In written testimony, one panelist shared the story of Peggy Shannon, a 63-year-old administrative assistant in California who was laid off in 2008, two years before retirement. Unable to find work, Shannon was forced to choose between paying for either medications or meals—both requirements, especially given her severe diabetes. “The stress of her situation caused her to lapse into a deep depression where she isolated herself in her apartment and cried most of the time,” the testimony read. “Her deep pride and embarrassment over her situation prevented her from reaching out to family and friends.”
Though Shannon found food through a government-assisted program, her situation underscores how the recession is particularly endangering those already near retirement. Since the downturn, 80 percent of aging agencies have seen requests for home-delivered meals increase, with one in five of them unable to fulfill all of the requests.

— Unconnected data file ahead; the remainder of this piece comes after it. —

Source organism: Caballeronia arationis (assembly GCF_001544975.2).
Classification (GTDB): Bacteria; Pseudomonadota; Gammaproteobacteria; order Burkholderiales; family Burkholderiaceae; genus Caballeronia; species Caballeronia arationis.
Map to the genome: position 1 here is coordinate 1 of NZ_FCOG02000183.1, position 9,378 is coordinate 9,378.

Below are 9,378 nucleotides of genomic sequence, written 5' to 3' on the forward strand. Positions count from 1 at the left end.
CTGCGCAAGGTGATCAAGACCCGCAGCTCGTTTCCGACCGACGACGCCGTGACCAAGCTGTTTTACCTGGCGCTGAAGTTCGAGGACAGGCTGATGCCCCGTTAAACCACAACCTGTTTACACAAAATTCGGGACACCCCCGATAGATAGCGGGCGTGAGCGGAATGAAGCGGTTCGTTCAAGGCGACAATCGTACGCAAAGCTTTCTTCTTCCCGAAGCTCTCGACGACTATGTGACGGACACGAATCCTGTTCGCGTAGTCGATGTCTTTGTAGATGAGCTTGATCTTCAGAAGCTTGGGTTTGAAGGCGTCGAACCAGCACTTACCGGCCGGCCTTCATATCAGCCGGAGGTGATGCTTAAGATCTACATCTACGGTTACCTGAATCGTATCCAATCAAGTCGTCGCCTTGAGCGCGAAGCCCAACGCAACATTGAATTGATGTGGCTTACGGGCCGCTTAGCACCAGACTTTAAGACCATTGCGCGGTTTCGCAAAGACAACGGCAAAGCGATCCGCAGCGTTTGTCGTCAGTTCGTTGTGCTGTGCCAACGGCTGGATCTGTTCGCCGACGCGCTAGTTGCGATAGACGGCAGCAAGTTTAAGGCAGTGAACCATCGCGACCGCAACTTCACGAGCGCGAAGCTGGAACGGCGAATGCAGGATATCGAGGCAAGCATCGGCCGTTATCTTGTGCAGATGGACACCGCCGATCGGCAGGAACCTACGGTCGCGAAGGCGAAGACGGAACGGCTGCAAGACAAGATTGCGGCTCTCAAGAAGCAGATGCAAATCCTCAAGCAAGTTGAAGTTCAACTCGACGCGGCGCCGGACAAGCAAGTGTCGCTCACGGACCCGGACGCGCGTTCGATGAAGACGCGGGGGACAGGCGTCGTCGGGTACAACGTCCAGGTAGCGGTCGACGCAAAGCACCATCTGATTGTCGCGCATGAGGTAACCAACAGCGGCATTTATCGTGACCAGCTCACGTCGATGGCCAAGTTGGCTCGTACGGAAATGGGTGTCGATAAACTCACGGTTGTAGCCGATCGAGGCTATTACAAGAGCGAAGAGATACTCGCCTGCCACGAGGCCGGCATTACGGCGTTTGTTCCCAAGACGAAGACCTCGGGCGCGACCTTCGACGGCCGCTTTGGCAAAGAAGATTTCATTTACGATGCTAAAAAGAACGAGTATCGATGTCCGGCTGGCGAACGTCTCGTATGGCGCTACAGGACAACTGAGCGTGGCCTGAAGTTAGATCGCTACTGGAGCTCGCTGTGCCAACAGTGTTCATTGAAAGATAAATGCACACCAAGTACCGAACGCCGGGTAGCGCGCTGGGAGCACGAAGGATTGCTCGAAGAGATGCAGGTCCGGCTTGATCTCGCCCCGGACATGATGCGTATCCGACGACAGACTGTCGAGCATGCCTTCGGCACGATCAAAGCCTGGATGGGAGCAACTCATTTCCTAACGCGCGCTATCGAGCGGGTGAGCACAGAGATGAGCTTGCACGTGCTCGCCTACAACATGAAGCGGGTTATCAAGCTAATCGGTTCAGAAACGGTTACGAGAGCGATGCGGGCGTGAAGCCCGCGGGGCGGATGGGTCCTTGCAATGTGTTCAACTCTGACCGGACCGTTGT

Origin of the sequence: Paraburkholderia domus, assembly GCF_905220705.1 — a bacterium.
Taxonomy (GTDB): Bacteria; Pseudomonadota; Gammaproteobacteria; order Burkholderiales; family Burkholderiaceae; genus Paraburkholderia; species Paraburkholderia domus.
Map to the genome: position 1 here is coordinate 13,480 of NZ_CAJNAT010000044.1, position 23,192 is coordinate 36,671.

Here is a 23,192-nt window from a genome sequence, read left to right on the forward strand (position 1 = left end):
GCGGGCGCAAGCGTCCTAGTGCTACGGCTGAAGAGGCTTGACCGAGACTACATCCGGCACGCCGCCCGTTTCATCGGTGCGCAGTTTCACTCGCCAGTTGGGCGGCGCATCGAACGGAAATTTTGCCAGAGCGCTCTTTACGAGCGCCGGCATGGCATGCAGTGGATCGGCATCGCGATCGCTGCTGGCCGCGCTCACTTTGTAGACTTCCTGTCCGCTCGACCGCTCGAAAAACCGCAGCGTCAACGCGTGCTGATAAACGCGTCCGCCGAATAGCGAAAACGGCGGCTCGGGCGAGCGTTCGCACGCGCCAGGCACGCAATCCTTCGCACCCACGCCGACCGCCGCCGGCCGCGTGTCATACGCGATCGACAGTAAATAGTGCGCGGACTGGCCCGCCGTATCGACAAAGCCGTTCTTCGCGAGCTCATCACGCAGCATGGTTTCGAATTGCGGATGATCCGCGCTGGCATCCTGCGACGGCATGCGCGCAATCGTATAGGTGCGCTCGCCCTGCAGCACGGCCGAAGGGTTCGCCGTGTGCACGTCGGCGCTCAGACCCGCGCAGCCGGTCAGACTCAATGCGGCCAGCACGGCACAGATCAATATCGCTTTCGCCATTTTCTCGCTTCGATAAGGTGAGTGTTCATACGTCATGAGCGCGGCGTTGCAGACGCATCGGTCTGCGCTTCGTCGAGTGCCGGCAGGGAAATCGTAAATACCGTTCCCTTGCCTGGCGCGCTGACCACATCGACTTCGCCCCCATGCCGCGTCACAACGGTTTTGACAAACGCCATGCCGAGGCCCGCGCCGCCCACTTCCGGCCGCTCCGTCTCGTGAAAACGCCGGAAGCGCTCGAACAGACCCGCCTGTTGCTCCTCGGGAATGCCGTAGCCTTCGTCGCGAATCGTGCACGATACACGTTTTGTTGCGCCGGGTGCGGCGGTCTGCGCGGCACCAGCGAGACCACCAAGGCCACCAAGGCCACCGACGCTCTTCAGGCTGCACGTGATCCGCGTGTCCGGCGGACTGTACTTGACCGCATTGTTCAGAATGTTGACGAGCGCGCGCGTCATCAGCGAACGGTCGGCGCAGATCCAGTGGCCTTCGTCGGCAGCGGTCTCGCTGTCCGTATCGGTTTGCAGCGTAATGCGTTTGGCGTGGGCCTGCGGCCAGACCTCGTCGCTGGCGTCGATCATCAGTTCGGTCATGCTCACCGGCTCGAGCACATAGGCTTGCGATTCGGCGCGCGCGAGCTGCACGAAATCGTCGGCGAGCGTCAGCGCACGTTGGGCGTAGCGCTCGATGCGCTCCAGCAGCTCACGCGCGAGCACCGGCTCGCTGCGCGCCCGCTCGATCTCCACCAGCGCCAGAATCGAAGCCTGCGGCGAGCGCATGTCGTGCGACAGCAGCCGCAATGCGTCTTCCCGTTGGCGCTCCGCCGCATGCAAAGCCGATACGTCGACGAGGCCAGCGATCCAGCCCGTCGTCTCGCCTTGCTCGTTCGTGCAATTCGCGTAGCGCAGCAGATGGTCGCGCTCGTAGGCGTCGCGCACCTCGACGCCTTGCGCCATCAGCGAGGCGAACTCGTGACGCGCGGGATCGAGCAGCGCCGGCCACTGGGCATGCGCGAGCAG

“From a moral perspective, it is clear to me that in this great nation, no one should go hungry, especially those that are old and frail and unable to take care of themselves,” Sanders said.
But there’s a financial element as well—medical care for senior citizens is a massive driver of overall health care costs, and ensuring basic nutrition among seniors is a simple way to control those costs. One day in a hospital is equivalent to the cost of a one-year supply of home-delivered meals, according to the subcommittee’s research.
Mary Jane Koren, a geriatrician and vice-president of the Commonwealth Fund, noted that seniors often suffer health problems and are put in nursing homes after falling down. Poor nutrition leads to decreased muscle strength, meaning a higher chance of falling—and weaker seniors are more likely to be gravely injured in such a fall. Koren noted that by 2020, the annual cost of medical care for seniors who fall is expected to reach $54.9 billion—many magnitudes more than the approximately $2 billion per year the federal government spends on nutrition assistance for senior citizens.